An Illinois woman has a lot to be thankful for this Thanksgiving; a pair of healthy children, the keys to a German-made SUV, and the fact that when her life depended on it, she parked in front of a hero in waiting.
Jeff Hanus was calmly sitting on the side of the road in his cement truck at the Ozinga job site near Bolingbrook at I-55 and Route 53, listening to classical Chinese violin on the sound system in his coat, hat, and gloves.
All of a sudden, his working day became very unusual, as a woman pulled up in front of his truck, got out, and gave the international symbol that her airways were blocked: two hands on the neck.
Hanus, a former Army infantryman, jumped into action and performed the Heimlich maneuver, three thrusts up and in from under the ribcage, which dislodged the piece of food that was choking her.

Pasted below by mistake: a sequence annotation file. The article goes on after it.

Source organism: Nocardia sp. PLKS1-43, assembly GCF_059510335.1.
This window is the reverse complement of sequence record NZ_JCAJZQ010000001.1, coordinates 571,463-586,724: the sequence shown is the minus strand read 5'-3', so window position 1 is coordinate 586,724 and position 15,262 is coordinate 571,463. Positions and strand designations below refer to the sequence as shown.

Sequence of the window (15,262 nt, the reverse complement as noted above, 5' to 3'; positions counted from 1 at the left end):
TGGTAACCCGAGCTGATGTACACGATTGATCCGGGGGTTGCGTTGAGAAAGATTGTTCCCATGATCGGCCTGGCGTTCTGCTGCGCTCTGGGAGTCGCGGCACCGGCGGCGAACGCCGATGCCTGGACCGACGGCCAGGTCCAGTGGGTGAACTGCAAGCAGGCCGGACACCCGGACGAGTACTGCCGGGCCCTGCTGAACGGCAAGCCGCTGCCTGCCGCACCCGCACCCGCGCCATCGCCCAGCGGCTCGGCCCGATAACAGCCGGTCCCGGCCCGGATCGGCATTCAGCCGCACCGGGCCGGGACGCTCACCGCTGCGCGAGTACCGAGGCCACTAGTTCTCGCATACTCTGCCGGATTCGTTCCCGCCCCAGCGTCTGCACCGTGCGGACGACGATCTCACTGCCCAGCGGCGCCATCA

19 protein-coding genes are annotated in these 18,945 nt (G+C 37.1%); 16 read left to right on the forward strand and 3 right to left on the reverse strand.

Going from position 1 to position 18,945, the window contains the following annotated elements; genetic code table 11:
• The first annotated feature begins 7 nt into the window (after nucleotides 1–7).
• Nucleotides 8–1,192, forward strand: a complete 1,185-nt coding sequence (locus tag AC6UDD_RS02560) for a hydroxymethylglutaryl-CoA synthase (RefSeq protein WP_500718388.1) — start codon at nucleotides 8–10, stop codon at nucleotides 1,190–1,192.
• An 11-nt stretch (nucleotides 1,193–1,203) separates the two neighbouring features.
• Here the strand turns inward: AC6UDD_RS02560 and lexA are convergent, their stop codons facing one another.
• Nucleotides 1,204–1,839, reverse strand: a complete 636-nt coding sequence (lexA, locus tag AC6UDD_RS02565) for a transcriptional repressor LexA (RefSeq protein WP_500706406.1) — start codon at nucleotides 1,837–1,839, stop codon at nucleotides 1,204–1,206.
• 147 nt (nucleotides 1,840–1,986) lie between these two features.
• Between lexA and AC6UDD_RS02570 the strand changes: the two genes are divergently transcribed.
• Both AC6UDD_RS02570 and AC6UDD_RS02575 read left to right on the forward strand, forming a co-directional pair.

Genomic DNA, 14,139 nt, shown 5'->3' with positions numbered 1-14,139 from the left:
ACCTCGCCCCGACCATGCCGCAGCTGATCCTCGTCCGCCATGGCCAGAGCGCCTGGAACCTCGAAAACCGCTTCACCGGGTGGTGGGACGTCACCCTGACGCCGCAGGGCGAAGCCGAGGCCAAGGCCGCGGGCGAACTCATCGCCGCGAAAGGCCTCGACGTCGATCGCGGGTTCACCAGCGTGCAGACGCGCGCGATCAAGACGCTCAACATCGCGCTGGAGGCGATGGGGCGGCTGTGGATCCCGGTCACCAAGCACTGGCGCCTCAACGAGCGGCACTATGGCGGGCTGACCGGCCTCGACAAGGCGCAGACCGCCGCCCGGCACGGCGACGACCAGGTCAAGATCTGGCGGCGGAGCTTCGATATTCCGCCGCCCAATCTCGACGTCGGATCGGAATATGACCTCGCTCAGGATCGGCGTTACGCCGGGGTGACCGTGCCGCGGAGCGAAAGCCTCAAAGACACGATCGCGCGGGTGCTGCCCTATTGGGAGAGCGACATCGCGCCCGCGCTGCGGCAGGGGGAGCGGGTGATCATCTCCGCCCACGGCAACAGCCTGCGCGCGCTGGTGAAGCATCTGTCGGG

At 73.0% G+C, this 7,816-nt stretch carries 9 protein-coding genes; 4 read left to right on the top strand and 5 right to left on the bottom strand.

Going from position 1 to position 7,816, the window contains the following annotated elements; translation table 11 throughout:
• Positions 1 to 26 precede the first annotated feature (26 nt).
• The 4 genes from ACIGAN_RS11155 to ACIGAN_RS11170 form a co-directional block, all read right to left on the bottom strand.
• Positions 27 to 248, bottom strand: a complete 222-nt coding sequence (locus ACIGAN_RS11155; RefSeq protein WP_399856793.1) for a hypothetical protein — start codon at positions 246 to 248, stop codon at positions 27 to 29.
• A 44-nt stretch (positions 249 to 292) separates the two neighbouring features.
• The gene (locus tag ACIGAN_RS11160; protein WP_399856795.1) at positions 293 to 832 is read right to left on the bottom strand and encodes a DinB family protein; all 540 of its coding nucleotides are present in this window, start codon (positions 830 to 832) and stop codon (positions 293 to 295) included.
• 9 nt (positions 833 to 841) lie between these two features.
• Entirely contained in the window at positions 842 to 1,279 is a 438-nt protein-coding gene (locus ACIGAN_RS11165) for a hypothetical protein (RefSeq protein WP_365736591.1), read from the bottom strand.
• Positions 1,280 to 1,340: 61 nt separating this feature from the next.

“I was in the right place at the right time, and I did what, in my opinion, most people would have done,” he told Inside Edition with all the composure of a classical violinist.
But that wasn’t the end of this font of silent charisma, who had some more words to say when he spoke to Fox 32, when he reflected on accusations of being hero.
ANOTHER HEIMLICH HERO: Hero Bus Driver Saves Boy From Choking on Coin, Rushing Him to Safety–WATCH
“There’s a Native American saying: it is not the path that we walk, it is how many lives we touch along the way,” said Hanus.
The Chicago Bulls reached out to Hanus and gave him free courtside tickets for his heroism.
WATCH the story below from Inside Edition…
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